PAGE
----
The breed originated in China in antiquity, in the city of Peking, most likely from Asian wolves. Recent DNA analysis confirms that the Pekingese breed is one of the oldest breeds of dog, one of the least genetically diverged from the wolf. They became the special pets of the Chinese Emperors, and these likenesses were found in art of all kinds - screens, vases, pottery, and
These dogs are also called Dogs of Foo (or Fu) by the Chinese, and how much they are revered can be seen in the number of Chinese artworks depicting them.
In 1860, when Allied troops occupied Peking, five dogs were found in a secluded corner of the Summer Palace beside their attendants, who had committed suicide rather than be captured. Admiral Lord John Hay and another naval officer each took two. The fifth was taken by General Dunne, who later presented her to Queen Victoria, who christened her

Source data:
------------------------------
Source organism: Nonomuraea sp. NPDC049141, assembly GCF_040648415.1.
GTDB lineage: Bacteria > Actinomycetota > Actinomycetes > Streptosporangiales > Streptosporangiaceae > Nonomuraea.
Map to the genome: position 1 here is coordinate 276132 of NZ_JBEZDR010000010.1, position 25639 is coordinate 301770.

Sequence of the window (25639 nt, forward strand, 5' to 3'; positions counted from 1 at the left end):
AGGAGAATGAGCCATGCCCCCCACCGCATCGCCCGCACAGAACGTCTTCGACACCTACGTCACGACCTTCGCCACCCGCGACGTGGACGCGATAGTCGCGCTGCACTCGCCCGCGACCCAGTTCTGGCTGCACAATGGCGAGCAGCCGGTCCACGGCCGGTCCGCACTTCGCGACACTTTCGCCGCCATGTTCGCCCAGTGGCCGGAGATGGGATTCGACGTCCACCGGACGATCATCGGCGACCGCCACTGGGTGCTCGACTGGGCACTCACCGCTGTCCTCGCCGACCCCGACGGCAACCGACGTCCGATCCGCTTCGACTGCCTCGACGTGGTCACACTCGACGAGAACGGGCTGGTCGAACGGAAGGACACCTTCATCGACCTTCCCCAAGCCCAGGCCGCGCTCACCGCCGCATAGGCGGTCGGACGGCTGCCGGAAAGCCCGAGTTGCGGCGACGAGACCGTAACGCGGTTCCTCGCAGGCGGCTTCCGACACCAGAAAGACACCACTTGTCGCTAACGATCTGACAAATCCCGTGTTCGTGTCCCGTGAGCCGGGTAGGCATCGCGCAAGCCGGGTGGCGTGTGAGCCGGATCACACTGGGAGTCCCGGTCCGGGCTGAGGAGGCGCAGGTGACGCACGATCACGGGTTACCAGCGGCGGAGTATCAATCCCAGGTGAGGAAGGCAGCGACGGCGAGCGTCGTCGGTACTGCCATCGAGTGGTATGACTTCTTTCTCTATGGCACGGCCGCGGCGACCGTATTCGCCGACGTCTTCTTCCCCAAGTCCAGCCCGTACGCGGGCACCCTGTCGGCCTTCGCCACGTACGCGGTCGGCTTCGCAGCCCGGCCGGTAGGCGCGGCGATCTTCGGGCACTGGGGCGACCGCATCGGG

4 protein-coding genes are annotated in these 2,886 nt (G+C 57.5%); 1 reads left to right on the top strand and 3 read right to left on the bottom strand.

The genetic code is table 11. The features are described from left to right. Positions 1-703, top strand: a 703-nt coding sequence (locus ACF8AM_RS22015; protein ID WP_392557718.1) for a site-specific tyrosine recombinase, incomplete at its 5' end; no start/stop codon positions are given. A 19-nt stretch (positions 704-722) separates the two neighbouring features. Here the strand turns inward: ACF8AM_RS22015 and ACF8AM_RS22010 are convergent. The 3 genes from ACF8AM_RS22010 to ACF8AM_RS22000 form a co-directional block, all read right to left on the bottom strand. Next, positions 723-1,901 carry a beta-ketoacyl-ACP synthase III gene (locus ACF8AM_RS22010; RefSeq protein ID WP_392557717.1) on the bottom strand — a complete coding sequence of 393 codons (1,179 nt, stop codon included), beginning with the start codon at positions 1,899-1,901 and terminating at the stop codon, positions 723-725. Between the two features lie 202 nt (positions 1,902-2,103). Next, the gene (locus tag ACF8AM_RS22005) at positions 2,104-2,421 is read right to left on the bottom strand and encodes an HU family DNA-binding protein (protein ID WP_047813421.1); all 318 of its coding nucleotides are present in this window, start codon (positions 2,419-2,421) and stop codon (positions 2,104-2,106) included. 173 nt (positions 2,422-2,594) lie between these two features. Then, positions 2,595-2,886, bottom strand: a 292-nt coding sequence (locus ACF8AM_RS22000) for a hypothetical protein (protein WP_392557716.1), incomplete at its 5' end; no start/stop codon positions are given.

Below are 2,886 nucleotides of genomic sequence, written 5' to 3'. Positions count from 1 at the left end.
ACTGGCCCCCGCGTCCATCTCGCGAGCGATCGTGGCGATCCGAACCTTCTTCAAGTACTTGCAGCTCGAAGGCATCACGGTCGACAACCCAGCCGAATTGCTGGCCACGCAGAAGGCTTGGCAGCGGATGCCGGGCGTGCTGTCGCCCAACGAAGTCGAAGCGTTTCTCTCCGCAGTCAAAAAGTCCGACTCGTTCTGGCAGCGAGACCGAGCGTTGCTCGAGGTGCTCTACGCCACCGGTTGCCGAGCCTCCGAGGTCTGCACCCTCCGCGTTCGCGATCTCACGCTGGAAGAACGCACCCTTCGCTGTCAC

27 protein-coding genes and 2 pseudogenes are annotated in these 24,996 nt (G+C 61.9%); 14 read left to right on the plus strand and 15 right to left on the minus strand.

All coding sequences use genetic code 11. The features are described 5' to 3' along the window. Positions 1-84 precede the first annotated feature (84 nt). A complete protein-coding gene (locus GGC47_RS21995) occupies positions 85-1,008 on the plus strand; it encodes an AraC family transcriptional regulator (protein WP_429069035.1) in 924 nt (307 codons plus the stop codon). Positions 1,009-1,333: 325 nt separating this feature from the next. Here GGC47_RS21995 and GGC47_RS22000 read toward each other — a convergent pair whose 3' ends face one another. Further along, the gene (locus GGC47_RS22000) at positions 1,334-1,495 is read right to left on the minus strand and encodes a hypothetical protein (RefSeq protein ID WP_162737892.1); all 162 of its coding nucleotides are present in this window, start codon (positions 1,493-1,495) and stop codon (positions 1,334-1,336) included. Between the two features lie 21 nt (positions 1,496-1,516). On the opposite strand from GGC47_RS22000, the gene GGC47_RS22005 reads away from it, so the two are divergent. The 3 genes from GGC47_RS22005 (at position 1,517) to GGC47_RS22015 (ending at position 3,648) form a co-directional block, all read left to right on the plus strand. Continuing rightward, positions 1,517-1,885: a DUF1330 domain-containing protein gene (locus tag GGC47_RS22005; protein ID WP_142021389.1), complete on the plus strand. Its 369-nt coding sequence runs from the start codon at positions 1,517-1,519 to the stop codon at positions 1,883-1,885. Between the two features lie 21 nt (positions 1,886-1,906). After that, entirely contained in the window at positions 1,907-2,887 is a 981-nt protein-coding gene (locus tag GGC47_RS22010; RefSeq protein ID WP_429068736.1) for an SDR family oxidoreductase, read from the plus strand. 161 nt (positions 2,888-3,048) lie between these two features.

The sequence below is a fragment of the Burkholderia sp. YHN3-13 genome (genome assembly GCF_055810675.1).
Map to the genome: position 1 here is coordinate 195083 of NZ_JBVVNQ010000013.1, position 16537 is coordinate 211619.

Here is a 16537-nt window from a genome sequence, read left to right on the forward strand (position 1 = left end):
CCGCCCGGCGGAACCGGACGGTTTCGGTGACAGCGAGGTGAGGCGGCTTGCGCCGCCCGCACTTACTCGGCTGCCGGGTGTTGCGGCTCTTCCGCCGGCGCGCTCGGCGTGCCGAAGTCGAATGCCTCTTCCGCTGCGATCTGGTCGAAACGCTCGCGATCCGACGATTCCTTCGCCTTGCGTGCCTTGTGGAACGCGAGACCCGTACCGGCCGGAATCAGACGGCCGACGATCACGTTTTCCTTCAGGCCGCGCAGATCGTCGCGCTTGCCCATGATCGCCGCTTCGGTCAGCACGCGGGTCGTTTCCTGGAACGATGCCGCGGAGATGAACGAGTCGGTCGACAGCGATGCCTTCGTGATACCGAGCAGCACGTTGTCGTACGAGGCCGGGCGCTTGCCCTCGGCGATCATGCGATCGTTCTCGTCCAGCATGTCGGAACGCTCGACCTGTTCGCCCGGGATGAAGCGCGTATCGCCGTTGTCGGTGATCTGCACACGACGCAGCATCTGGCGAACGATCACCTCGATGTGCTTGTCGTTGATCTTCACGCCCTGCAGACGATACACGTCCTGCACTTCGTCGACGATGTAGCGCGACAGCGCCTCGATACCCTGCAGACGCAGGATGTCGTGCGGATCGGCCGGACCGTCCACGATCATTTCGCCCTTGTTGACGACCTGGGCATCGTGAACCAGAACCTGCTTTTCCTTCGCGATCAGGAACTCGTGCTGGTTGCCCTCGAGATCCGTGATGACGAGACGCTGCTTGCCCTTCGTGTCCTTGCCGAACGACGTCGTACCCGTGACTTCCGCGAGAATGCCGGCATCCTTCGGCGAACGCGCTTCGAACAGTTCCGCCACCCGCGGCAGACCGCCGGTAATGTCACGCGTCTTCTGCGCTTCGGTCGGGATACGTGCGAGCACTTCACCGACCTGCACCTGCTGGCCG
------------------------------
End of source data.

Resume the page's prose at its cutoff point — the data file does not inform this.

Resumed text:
Looty's portrait by a distinguished painter still hangs in Windsor Castle. The two little Pekes who found their home with the Duchess of Richmond were given the prefix "Goodwood" and were the foundation of the breed in England.
Looty, (left) the first Pekingese dog in Britain, brought by Captain Dunne, 99th Regiment, from Yuanming Yuan, the Summer Palace near Beijing, as a gift for Queen Victoria in April 1861,
is photographed having a rest on a chair. The Royal Collection © 2009, Her Majesty Queen Elizabeth II.
Queen Alexandra (left) pictured in a carriage with one of her favourite dogs, 1910. The Royal Collection © 2007 Her Majesty Queen Elizabeth II.